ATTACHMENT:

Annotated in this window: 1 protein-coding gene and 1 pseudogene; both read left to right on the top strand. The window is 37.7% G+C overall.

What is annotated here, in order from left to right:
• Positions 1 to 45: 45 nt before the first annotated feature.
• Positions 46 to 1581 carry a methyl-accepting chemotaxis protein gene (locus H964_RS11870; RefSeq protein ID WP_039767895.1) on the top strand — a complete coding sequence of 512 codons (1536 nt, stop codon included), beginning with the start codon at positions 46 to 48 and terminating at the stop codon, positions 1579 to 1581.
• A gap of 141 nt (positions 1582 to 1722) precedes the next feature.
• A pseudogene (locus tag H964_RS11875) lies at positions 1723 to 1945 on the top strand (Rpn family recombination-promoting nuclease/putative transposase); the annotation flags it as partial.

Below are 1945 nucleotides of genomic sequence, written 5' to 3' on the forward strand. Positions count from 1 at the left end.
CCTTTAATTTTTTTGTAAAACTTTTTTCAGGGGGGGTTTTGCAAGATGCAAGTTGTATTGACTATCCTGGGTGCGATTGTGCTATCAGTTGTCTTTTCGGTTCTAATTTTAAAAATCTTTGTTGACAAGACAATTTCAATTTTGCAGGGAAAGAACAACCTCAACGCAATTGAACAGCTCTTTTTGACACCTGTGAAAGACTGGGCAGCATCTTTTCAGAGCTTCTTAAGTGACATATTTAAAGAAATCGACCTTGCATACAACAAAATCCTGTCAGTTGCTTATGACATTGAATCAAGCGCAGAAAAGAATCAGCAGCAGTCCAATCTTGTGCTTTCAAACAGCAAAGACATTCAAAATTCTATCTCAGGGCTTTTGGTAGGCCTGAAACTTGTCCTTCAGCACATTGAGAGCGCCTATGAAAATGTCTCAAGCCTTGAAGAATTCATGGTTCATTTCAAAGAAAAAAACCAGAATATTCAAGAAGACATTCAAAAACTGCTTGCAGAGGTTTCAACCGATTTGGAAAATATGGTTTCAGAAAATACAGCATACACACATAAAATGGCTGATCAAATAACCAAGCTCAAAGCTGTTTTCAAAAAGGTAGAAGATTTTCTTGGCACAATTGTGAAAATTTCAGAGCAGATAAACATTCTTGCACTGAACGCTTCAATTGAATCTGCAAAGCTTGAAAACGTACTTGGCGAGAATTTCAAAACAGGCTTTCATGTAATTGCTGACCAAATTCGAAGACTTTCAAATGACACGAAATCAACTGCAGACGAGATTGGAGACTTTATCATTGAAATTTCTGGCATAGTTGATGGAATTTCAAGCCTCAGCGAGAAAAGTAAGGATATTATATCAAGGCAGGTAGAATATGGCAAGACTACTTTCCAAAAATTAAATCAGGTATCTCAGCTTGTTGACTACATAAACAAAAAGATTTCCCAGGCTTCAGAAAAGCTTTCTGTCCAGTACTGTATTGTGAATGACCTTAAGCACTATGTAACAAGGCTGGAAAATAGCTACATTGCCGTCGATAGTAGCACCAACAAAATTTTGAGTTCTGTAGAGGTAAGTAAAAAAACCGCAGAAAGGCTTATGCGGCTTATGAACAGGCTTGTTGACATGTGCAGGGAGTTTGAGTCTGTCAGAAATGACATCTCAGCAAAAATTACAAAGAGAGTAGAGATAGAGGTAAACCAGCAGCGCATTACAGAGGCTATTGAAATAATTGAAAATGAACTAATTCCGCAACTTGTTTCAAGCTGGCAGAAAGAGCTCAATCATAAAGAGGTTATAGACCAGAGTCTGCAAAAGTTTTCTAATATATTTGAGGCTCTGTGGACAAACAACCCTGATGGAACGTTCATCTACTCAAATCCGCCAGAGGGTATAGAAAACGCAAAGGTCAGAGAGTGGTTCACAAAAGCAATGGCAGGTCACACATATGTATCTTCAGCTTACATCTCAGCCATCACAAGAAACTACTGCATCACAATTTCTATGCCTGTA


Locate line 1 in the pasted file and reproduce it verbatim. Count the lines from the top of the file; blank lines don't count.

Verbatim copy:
Annotated in this window: 1 protein-coding gene and 1 pseudogene; both read left to right on the top strand. The window is 37.7% G+C overall.